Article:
Malware infections are nothing new and are the most common technique by which an organisation can get compromised. Just like with other IT systems, VoIP phone systems are also susceptible to malware infections.
VoIP malware can cause damage by consuming VoIP network bandwidth, add signal congestion, causing the signal to breakdown, corrupt data transmissions etc. which result in a low-quality call. Another severe risk is if trojans or backdoors are installed which give the attacker persistent access to the organisation’s network.
To prevent malware infections, implement robust encryption mechanisms, VoIP traffic inspection, efficient firewall rules etc.
In a phreaking attack, an attacker compromises the VoIP system and carries out activities like making long-distance calls, changing the calling plans, adding account credits or making countless calls using the company’s phone line. All of these activities result in the company losing money.
Other than making unauthorised VoIP calls, attackers can also steal the stored billing information, access voicemails or reconfigure call forwarding and routing settings.
It is always a best practice to log all phone usage and review them periodically so any such anomalies can be detected. To prevent phreaking attacks companies can encrypt all SIP trucks, avoid saving billing information in the VoIP systems and change VoIP system credentials frequently.
Spam over IP Telephony or SPIT is similar to phishing attacks such as spam emails. In a SPIT attack a pre-recorded message is sent over the VoIP phone system which can cause nuisance and tie up the virtual phone numbers. Other than the obvious disruption and loss of productivity SPIT attacks can also be used to inject malware, virus and other malicious code in the infrastructure.
There is no one solution to protect from SPIT attacks but implementing adequate rules on the network firewall can be useful.
Man-in-the-Middle attack (MITM)
A MITM attack is usually common on public or unsecured Wi-Fi networks, but it can also take place on the local network in the case of insider threats.
In this attack, the attacker inserts themselves in between the user and VoIP system. By doing so the attacker can intercept the call, listen to and at times manipulate the passing voice traffic. The attacker can also reroute the call through their own servers or inject spyware or malware in the data packets.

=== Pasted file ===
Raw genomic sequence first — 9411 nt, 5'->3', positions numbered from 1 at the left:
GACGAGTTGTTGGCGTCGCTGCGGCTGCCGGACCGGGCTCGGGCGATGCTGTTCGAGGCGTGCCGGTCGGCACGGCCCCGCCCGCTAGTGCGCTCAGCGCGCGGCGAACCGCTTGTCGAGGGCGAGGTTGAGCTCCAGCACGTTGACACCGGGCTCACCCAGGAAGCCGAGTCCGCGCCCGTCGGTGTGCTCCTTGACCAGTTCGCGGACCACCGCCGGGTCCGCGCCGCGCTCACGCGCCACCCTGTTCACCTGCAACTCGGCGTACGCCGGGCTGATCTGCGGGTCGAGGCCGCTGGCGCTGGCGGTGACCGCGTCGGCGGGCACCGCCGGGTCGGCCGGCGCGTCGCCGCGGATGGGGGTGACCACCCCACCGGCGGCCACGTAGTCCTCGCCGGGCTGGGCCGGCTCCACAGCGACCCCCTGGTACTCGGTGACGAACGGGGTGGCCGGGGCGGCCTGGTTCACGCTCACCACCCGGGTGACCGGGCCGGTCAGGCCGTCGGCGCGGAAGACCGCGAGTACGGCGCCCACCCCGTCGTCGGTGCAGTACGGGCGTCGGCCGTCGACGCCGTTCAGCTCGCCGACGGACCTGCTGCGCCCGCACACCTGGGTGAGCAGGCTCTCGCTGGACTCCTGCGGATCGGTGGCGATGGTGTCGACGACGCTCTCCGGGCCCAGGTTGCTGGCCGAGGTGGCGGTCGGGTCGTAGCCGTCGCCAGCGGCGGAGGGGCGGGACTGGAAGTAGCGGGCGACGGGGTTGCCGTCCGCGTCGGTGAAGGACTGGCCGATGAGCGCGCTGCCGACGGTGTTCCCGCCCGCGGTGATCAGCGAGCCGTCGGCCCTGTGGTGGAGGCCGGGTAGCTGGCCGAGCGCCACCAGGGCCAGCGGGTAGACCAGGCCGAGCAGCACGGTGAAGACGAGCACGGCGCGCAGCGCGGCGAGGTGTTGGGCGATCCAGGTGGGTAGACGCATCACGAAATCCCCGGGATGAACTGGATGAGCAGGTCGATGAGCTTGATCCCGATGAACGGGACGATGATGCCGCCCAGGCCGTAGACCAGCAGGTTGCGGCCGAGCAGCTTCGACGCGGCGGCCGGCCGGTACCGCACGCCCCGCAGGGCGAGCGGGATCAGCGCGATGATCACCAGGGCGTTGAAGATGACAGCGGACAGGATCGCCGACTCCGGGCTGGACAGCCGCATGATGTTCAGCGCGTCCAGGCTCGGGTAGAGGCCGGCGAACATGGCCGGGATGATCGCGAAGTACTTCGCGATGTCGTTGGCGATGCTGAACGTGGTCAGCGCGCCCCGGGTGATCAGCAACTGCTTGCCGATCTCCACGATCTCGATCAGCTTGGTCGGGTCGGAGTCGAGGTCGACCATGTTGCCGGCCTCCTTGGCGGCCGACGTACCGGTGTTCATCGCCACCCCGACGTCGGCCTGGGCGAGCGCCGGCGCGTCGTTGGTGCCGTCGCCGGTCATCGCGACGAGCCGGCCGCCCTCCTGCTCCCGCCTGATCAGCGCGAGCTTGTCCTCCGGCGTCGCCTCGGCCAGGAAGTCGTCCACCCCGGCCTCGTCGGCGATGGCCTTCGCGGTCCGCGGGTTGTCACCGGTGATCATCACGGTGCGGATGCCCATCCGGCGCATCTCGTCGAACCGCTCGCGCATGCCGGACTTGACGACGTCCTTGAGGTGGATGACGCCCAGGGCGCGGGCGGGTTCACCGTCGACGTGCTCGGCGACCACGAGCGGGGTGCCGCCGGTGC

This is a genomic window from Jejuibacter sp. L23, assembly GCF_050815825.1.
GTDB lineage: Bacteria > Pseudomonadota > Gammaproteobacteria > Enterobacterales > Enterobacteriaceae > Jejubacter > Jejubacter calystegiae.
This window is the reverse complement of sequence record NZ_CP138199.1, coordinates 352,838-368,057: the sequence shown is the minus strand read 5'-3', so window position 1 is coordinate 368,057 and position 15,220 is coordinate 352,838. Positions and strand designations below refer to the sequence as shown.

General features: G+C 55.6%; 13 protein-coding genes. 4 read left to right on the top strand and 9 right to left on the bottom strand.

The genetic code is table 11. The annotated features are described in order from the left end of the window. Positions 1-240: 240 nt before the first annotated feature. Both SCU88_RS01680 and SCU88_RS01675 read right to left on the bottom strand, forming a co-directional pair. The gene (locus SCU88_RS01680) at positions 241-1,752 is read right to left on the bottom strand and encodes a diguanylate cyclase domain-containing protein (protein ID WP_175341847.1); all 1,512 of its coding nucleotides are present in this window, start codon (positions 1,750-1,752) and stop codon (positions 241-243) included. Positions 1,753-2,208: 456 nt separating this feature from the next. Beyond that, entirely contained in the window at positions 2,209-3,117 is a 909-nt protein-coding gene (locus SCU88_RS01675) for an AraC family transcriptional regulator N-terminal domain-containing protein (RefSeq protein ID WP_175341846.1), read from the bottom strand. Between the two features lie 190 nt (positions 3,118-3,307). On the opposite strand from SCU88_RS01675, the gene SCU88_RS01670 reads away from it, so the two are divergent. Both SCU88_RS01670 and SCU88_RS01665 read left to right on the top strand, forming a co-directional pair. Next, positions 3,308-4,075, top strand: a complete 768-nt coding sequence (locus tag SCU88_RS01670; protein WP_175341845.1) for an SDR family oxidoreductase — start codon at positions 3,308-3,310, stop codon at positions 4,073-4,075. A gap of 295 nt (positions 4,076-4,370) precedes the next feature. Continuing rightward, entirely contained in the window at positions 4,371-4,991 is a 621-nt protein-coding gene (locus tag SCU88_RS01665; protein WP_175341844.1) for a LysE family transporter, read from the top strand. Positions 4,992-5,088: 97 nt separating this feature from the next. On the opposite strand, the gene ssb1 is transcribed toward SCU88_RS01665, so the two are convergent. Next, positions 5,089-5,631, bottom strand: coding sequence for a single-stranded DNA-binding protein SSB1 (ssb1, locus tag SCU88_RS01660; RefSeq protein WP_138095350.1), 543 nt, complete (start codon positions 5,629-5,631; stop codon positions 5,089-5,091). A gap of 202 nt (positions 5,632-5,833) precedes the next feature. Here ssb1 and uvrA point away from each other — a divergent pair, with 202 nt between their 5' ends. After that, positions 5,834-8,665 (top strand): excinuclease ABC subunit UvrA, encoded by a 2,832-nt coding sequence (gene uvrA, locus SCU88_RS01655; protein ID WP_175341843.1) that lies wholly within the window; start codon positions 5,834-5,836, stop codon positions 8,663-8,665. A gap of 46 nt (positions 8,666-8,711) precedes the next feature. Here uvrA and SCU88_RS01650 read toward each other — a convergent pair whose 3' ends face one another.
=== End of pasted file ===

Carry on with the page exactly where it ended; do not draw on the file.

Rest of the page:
These attacks are difficult to detect but using the right encryption mechanism can help prevent these attacks.
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Unlike the other attacks discussed, call tampering does not have a severe impact but it does disrupt the routine operations of a company and causes loss of productivity.
In a call tampering attack, the attacker injects noise packets into the call stream which creates disruption and degrades the call quality eventually leading to both parties hanging up the phone call. Other than this the attacker can also cause voice packets to drop i.e. not be delivered to the recipient resulting in periods of silences and spotty phone calls.
A good remediation control is to implement end-to-end encryption, enable TLS for data authentication and use endpoint protection solutions.
VLAN hopping attack is a network-based attack where an attacker can gain access into a VLAN other than the one they are a part of, i.e. become part of a different VLAN.
If an attacker determines the VLAN ID of the VoIP VLAN, they can hop to the voice network and gain access to resources only allowed to VoIP phones. This may result in unauthorised access to critical resources and disclosure of sensitive information.
Best practices to secure VoIP
VoIP phone systems are used in almost every organisation, and it is important for companies to ensure they are working in a secure manner. Below are a few best practices and recommendations that every organisation should follow when deploying VoIP devices.
Use strong passwords